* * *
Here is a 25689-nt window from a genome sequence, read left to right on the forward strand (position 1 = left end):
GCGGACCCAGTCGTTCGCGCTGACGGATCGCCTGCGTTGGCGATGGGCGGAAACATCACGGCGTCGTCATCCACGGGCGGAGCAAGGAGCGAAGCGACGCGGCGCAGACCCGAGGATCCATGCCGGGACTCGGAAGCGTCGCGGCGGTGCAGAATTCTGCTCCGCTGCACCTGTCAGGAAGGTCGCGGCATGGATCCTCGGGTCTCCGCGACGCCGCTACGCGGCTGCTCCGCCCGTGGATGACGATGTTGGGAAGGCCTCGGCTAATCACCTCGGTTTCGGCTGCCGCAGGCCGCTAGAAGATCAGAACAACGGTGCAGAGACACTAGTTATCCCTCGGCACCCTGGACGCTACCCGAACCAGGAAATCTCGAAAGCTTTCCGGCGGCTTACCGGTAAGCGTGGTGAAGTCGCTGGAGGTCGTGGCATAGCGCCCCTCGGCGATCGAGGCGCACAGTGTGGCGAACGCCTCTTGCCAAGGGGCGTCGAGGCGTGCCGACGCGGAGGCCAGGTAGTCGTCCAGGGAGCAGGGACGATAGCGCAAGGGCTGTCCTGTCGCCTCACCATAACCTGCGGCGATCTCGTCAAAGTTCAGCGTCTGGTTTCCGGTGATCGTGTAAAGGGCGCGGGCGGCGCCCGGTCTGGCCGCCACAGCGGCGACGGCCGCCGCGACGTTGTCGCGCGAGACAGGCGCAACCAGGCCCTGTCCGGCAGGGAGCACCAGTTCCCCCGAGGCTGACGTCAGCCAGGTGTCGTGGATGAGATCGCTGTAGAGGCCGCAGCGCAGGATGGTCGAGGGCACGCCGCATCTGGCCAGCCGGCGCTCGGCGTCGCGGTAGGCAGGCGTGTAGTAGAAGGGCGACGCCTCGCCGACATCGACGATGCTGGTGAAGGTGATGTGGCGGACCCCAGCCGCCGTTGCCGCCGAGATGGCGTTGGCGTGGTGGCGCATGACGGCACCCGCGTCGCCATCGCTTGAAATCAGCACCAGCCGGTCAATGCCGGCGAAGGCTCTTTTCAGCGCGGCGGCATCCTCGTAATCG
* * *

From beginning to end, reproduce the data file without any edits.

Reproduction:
Here is a 25689-nt window from a genome sequence, read left to right on the forward strand (position 1 = left end):
GCGGACCCAGTCGTTCGCGCTGACGGATCGCCTGCGTTGGCGATGGGCGGAAACATCACGGCGTCGTCATCCACGGGCGGAGCAAGGAGCGAAGCGACGCGGCGCAGACCCGAGGATCCATGCCGGGACTCGGAAGCGTCGCGGCGGTGCAGAATTCTGCTCCGCTGCACCTGTCAGGAAGGTCGCGGCATGGATCCTCGGGTCTCCGCGACGCCGCTACGCGGCTGCTCCGCCCGTGGATGACGATGTTGGGAAGGCCTCGGCTAATCACCTCGGTTTCGGCTGCCGCAGGCCGCTAGAAGATCAGAACAACGGTGCAGAGACACTAGTTATCCCTCGGCACCCTGGACGCTACCCGAACCAGGAAATCTCGAAAGCTTTCCGGCGGCTTACCGGTAAGCGTGGTGAAGTCGCTGGAGGTCGTGGCATAGCGCCCCTCGGCGATCGAGGCGCACAGTGTGGCGAACGCCTCTTGCCAAGGGGCGTCGAGGCGTGCCGACGCGGAGGCCAGGTAGTCGTCCAGGGAGCAGGGACGATAGCGCAAGGGCTGTCCTGTCGCCTCACCATAACCTGCGGCGATCTCGTCAAAGTTCAGCGTCTGGTTTCCGGTGATCGTGTAAAGGGCGCGGGCGGCGCCCGGTCTGGCCGCCACAGCGGCGACGGCCGCCGCGACGTTGTCGCGCGAGACAGGCGCAACCAGGCCCTGTCCGGCAGGGAGCACCAGTTCCCCCGAGGCTGACGTCAGCCAGGTGTCGTGGATGAGATCGCTGTAGAGGCCGCAGCGCAGGATGGTCGAGGGCACGCCGCATCTGGCCAGCCGGCGCTCGGCGTCGCGGTAGGCAGGCGTGTAGTAGAAGGGCGACGCCTCGCCGACATCGACGATGCTGGTGAAGGTGATGTGGCGGACCCCAGCCGCCGTTGCCGCCGAGATGGCGTTGGCGTGGTGGCGCATGACGGCACCCGCGTCGCCATCGCTTGAAATCAGCACCAGCCGGTCAATGCCGGCGAAGGCTCTTTTCAGCGCGGCGGCATCCTCGTAATCG